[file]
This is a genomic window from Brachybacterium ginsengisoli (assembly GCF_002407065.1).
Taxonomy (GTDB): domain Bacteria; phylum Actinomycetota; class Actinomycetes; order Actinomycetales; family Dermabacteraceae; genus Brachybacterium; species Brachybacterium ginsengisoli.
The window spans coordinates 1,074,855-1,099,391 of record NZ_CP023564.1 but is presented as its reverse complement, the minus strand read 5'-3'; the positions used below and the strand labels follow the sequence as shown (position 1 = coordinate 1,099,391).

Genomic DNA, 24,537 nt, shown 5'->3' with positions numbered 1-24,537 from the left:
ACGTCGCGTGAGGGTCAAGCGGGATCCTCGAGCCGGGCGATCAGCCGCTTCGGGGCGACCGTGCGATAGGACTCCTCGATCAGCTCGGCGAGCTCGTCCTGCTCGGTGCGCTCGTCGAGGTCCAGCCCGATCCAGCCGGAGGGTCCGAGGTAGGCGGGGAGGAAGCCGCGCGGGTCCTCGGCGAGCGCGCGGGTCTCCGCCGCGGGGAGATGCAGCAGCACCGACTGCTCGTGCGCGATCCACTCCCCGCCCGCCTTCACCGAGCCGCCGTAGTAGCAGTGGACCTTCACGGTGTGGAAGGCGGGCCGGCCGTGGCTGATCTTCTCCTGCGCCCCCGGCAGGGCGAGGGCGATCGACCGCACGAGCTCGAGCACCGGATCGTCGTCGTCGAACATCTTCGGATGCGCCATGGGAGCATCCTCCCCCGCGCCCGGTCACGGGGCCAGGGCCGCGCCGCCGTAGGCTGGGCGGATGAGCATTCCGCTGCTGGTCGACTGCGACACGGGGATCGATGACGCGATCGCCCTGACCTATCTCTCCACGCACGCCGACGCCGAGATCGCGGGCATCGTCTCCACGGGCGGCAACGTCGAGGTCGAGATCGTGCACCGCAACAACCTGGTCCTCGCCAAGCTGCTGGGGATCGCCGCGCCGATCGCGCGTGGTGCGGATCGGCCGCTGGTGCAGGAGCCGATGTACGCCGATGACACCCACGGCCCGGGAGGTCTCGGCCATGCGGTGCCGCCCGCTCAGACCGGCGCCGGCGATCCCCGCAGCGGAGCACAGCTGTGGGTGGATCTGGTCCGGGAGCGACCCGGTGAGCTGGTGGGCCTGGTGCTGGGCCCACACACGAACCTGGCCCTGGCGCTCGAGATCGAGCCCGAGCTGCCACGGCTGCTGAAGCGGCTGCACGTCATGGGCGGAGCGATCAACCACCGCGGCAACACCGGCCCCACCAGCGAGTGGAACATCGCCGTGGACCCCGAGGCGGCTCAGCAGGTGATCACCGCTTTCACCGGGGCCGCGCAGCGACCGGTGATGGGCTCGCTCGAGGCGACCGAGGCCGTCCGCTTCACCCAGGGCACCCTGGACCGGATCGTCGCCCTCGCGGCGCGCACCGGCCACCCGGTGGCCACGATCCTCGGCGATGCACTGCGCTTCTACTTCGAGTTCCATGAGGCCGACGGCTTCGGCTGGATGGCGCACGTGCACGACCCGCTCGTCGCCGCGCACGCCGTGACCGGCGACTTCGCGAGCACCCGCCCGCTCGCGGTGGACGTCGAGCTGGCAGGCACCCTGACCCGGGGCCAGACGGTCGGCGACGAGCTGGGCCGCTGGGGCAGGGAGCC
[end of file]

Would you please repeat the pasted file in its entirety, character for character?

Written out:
This is a genomic window from Brachybacterium ginsengisoli (assembly GCF_002407065.1).
Taxonomy (GTDB): domain Bacteria; phylum Actinomycetota; class Actinomycetes; order Actinomycetales; family Dermabacteraceae; genus Brachybacterium; species Brachybacterium ginsengisoli.
The window spans coordinates 1,074,855-1,099,391 of record NZ_CP023564.1 but is presented as its reverse complement, the minus strand read 5'-3'; the positions used below and the strand labels follow the sequence as shown (position 1 = coordinate 1,099,391).

Genomic DNA, 24,537 nt, shown 5'->3' with positions numbered 1-24,537 from the left:
ACGTCGCGTGAGGGTCAAGCGGGATCCTCGAGCCGGGCGATCAGCCGCTTCGGGGCGACCGTGCGATAGGACTCCTCGATCAGCTCGGCGAGCTCGTCCTGCTCGGTGCGCTCGTCGAGGTCCAGCCCGATCCAGCCGGAGGGTCCGAGGTAGGCGGGGAGGAAGCCGCGCGGGTCCTCGGCGAGCGCGCGGGTCTCCGCCGCGGGGAGATGCAGCAGCACCGACTGCTCGTGCGCGATCCACTCCCCGCCCGCCTTCACCGAGCCGCCGTAGTAGCAGTGGACCTTCACGGTGTGGAAGGCGGGCCGGCCGTGGCTGATCTTCTCCTGCGCCCCCGGCAGGGCGAGGGCGATCGACCGCACGAGCTCGAGCACCGGATCGTCGTCGTCGAACATCTTCGGATGCGCCATGGGAGCATCCTCCCCCGCGCCCGGTCACGGGGCCAGGGCCGCGCCGCCGTAGGCTGGGCGGATGAGCATTCCGCTGCTGGTCGACTGCGACACGGGGATCGATGACGCGATCGCCCTGACCTATCTCTCCACGCACGCCGACGCCGAGATCGCGGGCATCGTCTCCACGGGCGGCAACGTCGAGGTCGAGATCGTGCACCGCAACAACCTGGTCCTCGCCAAGCTGCTGGGGATCGCCGCGCCGATCGCGCGTGGTGCGGATCGGCCGCTGGTGCAGGAGCCGATGTACGCCGATGACACCCACGGCCCGGGAGGTCTCGGCCATGCGGTGCCGCCCGCTCAGACCGGCGCCGGCGATCCCCGCAGCGGAGCACAGCTGTGGGTGGATCTGGTCCGGGAGCGACCCGGTGAGCTGGTGGGCCTGGTGCTGGGCCCACACACGAACCTGGCCCTGGCGCTCGAGATCGAGCCCGAGCTGCCACGGCTGCTGAAGCGGCTGCACGTCATGGGCGGAGCGATCAACCACCGCGGCAACACCGGCCCCACCAGCGAGTGGAACATCGCCGTGGACCCCGAGGCGGCTCAGCAGGTGATCACCGCTTTCACCGGGGCCGCGCAGCGACCGGTGATGGGCTCGCTCGAGGCGACCGAGGCCGTCCGCTTCACCCAGGGCACCCTGGACCGGATCGTCGCCCTCGCGGCGCGCACCGGCCACCCGGTGGCCACGATCCTCGGCGATGCACTGCGCTTCTACTTCGAGTTCCATGAGGCCGACGGCTTCGGCTGGATGGCGCACGTGCACGACCCGCTCGTCGCCGCGCACGCCGTGACCGGCGACTTCGCGAGCACCCGCCCGCTCGCGGTGGACGTCGAGCTGGCAGGCACCCTGACCCGGGGCCAGACGGTCGGCGACGAGCTGGGCCGCTGGGGCAGGGAGCC